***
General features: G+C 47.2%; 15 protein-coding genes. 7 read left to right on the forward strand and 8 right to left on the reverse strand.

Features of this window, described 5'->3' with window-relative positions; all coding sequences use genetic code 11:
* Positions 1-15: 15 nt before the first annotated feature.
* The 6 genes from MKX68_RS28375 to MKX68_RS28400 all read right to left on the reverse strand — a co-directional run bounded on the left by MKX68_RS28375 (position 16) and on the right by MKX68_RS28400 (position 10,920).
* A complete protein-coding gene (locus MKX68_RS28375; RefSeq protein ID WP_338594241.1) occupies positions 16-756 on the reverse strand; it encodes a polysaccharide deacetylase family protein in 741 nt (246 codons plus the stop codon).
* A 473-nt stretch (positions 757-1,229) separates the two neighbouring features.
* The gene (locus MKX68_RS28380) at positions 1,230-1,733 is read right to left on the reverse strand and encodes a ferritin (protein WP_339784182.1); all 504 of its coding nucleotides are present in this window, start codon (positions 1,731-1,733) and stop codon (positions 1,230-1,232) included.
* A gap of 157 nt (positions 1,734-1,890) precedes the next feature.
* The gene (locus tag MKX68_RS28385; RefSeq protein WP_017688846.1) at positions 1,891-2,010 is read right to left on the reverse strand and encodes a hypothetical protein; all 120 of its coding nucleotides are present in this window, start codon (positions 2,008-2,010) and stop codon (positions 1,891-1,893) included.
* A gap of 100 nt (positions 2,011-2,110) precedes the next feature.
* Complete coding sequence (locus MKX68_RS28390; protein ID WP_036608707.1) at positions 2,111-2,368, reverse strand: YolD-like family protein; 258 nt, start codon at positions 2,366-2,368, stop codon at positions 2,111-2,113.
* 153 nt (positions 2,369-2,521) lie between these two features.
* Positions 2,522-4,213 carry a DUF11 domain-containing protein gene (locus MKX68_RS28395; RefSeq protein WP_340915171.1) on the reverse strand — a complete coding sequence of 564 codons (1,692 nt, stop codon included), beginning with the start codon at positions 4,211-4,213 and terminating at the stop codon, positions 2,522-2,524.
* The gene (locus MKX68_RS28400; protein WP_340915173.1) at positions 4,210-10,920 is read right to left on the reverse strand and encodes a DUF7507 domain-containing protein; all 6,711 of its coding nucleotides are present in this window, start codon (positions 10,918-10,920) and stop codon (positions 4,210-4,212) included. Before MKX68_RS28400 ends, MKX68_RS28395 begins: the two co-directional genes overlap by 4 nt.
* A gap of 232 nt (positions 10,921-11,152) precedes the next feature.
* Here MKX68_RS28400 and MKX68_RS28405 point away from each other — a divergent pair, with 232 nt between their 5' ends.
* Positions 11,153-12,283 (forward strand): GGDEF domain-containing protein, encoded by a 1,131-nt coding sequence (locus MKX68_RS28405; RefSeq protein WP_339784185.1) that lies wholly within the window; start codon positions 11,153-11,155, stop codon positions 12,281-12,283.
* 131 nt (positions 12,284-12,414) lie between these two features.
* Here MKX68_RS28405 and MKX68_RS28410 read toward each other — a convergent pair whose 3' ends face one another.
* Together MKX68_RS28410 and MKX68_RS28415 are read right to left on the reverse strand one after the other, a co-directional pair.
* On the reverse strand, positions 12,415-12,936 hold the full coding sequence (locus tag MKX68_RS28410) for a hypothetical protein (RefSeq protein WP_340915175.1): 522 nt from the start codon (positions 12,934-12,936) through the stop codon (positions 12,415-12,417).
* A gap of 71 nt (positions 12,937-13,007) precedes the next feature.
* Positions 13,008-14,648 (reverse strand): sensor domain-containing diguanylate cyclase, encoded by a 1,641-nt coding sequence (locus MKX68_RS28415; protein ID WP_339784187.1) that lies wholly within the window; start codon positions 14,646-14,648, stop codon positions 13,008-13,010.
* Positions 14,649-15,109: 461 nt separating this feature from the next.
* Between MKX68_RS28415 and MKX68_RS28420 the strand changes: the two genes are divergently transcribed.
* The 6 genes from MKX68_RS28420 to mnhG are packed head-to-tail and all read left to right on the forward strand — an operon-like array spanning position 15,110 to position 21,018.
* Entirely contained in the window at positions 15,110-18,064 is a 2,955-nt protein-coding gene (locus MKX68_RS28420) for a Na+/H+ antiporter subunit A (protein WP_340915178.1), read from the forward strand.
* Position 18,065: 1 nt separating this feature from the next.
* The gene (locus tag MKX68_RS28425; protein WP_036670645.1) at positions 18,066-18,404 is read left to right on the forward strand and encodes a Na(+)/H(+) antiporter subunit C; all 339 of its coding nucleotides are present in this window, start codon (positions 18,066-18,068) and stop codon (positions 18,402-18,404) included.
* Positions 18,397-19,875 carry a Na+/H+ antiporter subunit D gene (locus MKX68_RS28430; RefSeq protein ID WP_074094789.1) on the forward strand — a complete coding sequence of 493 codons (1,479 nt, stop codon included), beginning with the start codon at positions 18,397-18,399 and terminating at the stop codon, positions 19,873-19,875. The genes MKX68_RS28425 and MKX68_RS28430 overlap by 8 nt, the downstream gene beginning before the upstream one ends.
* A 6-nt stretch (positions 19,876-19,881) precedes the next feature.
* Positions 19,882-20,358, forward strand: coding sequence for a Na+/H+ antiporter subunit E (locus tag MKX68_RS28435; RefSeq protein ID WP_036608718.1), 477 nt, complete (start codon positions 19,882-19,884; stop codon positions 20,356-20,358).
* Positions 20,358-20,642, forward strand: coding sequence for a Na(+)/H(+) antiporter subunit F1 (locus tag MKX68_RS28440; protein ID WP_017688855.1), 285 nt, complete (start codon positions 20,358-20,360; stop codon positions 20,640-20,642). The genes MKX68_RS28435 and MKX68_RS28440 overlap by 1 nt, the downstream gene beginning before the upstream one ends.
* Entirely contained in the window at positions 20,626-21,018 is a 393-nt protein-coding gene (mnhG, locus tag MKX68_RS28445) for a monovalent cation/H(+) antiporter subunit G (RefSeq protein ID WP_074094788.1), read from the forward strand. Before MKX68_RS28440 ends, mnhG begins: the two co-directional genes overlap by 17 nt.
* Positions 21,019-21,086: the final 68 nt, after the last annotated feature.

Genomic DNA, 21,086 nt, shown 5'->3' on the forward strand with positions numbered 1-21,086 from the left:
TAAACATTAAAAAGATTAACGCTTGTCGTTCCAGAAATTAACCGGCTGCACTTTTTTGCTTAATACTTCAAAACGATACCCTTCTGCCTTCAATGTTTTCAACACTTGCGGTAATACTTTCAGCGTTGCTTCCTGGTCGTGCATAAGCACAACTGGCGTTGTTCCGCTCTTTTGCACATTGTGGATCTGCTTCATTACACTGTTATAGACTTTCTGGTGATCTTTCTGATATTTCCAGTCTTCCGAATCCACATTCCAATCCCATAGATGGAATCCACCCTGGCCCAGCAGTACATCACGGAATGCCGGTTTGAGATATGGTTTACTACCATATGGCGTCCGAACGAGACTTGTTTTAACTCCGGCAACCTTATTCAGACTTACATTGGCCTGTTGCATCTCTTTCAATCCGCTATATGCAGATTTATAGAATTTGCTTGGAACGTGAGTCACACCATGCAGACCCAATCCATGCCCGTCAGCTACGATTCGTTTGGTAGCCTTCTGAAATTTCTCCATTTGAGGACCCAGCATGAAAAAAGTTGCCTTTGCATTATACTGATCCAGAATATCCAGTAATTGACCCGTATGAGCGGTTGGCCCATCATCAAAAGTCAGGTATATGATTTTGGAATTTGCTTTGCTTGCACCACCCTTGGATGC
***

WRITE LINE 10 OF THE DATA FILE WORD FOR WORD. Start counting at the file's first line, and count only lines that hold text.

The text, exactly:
* A gap of 100 nt (positions 2,011-2,110) precedes the next feature.